Molson Canadian Cold Shot
What: Not liquor, but beer -- higher-ABV and packaged for Canadian drinkers on-the-go
Where: Canada, plus US communities near the border
No, it's not hooch. Hell, it's not even a shot -- or at least, not in the same sense as the rest of this index. But despite being beer, Molson Canadian's Cold Shots do technically have "shot" in their name, and we have it on good authority from a few natives that these adorable little cans are the go-to for smuggling booze into hockey games, curling matches, and even bars. Frankly, they seem to treat these 6-percenter beer-nips up there like we treat energy drinks down here. Also frankly, that's awesome.
Dr. McGillicuddy's Mentholmint Schnapps
What: Syrupy schnapps with a minty-fresh bite
Where: New England, specifically, Massachusetts; more specifically, the Cape and the islands
McGillicuddy's line of faux-medicinal alcoholic beverages have graced liquor store shelves for decades in flavors of all kinds. They recall a simpler time -- one when the insinuation that booze had prescriptive healing powers probably seemed like a less risky thing to build an entire brand around.
Of them all, this breath-friendly combination of extremely artificial mint & menthol flavor is the one that piqued the interest of the Masshole liver public. Like a cooling burst of boozy Binaca, it rivals Fireball in its forgiving taste & smoothness, which isn't surprising, considering the latter was actually just another flavor in the "Shot Doctor" lineup before being spun-off by Sazerac, the holdings company which still owns both labels.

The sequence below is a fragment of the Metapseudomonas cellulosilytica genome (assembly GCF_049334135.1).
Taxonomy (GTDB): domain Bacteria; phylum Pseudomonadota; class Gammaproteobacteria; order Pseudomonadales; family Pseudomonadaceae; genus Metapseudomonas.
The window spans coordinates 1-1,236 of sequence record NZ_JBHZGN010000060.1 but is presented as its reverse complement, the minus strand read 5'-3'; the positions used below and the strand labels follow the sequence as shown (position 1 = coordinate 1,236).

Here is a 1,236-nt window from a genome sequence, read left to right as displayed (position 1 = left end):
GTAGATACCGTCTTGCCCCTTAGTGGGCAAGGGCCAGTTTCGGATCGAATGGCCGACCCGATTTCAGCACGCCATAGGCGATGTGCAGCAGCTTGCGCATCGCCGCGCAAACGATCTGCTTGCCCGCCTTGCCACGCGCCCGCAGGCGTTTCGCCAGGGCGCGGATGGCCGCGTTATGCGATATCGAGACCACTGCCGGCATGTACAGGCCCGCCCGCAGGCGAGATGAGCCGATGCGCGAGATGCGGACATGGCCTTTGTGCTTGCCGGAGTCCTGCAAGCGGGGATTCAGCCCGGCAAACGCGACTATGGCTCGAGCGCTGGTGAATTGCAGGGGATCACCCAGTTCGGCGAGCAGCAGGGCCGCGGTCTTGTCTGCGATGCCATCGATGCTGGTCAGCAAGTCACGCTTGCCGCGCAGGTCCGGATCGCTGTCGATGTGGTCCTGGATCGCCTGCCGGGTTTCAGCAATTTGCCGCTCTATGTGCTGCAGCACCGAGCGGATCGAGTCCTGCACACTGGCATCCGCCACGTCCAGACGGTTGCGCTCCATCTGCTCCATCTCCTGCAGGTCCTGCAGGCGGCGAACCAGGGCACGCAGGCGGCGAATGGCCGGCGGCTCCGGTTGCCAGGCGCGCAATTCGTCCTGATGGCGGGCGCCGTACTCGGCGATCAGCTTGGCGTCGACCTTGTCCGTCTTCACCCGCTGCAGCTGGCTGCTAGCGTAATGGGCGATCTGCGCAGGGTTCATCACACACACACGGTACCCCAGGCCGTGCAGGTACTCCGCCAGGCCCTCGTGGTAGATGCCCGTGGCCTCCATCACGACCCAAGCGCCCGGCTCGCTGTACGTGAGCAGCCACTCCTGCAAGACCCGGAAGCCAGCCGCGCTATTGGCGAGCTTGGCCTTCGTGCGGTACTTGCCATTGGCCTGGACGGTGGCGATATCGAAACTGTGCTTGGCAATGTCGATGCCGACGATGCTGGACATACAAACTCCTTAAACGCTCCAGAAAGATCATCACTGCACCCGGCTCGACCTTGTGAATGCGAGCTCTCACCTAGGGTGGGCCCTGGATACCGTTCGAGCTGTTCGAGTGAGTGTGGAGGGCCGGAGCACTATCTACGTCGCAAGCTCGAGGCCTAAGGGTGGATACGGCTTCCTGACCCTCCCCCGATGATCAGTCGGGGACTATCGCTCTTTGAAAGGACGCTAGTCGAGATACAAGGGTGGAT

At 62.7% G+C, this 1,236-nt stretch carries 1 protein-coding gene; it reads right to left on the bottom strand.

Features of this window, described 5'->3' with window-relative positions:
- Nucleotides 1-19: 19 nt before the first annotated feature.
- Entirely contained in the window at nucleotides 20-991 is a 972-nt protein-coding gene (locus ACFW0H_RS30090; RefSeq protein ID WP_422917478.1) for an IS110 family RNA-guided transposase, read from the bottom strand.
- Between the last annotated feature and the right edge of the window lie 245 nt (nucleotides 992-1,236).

What: A clear corn-mash liquor made at home & slugged from jars
Where: Appalachia & points Southeast
Moonshine isn’t a challenge shot so much as it is a challenge drink, and its illicitness makes it less of a barroom staple than the rest of these fine drams. But we simply had to include it when talking about regional shot-pounding proclivities, because the fiery clear stuff is closely tied to the lifestyle & culture of Appalachia, and dammit, that’s enough for us. Also, we watch a lot of Justified. Mags Bennett was pretty much the best -- and that was before we knew her character was loosely based on real-life shiner Maggie Bailey, also known as “the queen of the mountain bootleggers.”